Adding refugee voices to the community news stream

It’s been so long since I last blogged that I forgot my password. I’m glad something finally got me started again.

David Cohn, founder of Spot.us and now a fellow at the Reynolds Journalism Institute at the University of Missouri, has organized a carnival of blogging I can’t resist. The task for this round is to discuss what steps can be taken to increase the number of news sources in a community. About 50 or so people have signed up to comment. The first topic was the changing role of universities for the information needs of a community.

I joined the carnival after the first question, but I like it so much and it relates so directly to the second question about increasing news sources, that I’ll discuss both.

The quick answer is that colleges of journalism and mass communications can do much to increase news sources so long as they change their role in their communities.

At the University of Nebraska-Lincoln, the College of Journalism and Mass Communcations is working on a project to increase the number of refugee voices in the community news stream. Lincoln is a national refugee resettlement center, so we have pockets of people from a lot of countries. But you never hear of them or from them, and most people couldn’t tell you where they live.

Ann Arraseef a refugee from Mosul, Iraq

Ann Arraseef, left Mosul, Iraq, with her family, when she was 11-years-old, and now lives in Lincoln, Neb. When asked about the term refugee, she said, “The term refugee or immigrant never bothered me, after all this whole country was founded by refugees wanting freedom of religion.” (Photo by Elizabeth Garcia)

We created a class with a New Voices grant from J-Lab that would reach into the refugee community and particularly study the communication habits and preferences of the Iraqi, Sudanese and Burmese (Karen) communities. Each was a little different. The goal was to figure out how to get information to them and from them to help them assimilate into Lincoln.

Using what we learned from that first class, we now plan to offer the next one in a community learning center located in the midst of the refugees with whom we are working. We will take the class into the community. The community learning center typically is an elementary or middle school with a wide variety of after-school programs designed to help keep students in school by providing additional services to the students and their parents. As we teach there, what we teach will be available to anyone in the community who happens to be there.

We will market and recruit to get refugee families to attend the learning center on the nights that we teach there. The purpose of the class is to teach the refugees how to tell their stories, ask their questions and seek the information they need. Because language still is a barrier for many of them, we will teach video story-telling.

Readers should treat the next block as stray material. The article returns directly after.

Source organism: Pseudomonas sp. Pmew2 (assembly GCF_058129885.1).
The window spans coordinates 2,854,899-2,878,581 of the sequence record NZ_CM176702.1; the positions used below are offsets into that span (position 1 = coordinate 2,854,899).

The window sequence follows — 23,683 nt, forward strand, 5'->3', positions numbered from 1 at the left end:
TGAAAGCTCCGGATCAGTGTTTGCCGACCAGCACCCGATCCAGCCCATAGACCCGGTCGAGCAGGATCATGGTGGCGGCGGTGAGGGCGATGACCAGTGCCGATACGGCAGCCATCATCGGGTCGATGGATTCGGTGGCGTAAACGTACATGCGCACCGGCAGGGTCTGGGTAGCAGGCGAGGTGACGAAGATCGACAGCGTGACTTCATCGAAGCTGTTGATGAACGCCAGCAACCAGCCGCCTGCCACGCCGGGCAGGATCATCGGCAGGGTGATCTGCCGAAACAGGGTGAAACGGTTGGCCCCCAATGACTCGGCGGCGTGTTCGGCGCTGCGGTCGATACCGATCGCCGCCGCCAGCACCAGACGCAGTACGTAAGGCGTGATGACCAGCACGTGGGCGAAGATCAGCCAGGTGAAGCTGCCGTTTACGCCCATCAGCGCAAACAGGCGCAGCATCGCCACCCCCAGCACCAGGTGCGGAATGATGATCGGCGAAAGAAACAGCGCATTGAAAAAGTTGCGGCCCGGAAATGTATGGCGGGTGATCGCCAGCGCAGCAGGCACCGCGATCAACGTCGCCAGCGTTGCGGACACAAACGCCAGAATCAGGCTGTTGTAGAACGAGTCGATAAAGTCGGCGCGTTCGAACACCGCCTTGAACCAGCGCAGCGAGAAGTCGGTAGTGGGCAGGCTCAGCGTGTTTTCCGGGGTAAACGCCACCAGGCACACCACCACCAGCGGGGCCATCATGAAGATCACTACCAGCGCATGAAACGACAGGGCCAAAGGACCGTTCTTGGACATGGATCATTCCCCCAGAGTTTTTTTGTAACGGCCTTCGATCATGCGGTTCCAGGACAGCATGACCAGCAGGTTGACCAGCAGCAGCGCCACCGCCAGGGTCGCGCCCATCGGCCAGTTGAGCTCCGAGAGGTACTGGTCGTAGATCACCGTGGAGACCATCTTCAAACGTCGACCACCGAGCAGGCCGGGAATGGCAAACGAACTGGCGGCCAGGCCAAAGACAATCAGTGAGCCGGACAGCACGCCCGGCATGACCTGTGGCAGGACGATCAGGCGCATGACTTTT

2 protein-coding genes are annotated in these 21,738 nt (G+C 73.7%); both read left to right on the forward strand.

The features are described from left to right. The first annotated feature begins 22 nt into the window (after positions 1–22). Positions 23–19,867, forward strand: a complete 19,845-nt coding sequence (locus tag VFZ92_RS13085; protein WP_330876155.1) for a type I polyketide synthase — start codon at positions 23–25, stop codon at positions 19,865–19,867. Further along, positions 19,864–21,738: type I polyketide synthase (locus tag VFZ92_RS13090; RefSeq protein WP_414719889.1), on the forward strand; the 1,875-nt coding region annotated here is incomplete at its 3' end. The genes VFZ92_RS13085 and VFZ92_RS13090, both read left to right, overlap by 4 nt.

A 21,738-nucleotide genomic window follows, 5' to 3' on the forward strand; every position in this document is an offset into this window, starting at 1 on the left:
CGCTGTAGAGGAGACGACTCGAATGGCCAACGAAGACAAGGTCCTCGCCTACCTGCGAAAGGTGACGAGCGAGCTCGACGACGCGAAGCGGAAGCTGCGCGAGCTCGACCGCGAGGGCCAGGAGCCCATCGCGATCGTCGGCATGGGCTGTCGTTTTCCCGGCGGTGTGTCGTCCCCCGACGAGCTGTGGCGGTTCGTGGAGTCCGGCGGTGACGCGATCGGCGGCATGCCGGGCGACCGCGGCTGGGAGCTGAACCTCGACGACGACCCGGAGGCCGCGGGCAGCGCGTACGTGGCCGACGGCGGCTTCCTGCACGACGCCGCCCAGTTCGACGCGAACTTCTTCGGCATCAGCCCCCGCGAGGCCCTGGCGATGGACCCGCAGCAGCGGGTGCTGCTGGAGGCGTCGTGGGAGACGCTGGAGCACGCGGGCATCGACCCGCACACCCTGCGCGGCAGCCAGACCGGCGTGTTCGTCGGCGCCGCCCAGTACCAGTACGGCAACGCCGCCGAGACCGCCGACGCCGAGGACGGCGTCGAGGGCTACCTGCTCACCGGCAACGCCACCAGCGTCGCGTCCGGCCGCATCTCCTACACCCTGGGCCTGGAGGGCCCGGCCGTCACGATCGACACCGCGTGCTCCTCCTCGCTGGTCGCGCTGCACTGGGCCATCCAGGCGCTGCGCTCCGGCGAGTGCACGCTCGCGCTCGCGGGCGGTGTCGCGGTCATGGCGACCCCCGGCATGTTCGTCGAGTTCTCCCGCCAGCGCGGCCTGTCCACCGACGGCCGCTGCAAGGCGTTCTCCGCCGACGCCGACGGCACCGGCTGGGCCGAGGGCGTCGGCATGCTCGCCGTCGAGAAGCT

Our students will pair with refugee families as mentors and as reporting teams. Students and parents will be taught to shoot, edit and upload video, in much the same way that Video Volunteers works to give voice to the voiceless in India.

But — and I believe this is a crucially important point — it’s not enough just to teach more people how to tell their stories and upload them. If you increase the supply side of the equation (more stories from people normally not heard from) without also opening distribution channels to the mainstream and increasing the demand side of the equation (who wants these stories), you’ve only done a part of the job, and you probably won’t be very effective.

Journalism and advertising students

Journalism and advertising students study the different ways to reach Iraqi, Sudanese and Burmese (Karen) refugee populations in Lincoln. (College of Journalism and Mass Communications photo)

Therefore, we also have partnered with the Lincoln Journal-Star to publish articles from the refugee community. So now, the number of voices or news sources in the community will, indeed, increase. And those voices won’t be crying in the wilderness.

This class is just one of several where our College of Journalism and Mass Communications is redefining its role to be a news provider for Lincoln and for the state of Nebraska. We also have created the Nebraska News Service to provide legislative and state news coverage to any news organization in the state. In just six weeks of operation, we have 80 news clients across Nebrasaka. 80. That’s amazing, and shows we’re truly providing a news service people want.

The number of voices in the community’s news stream can be increased in a meaningful way that has an opportunity to bring about change, if you work on both the demand side and the supply side of the news equation. Colleges of journalism and mass communications are uniquely poised to do just this.

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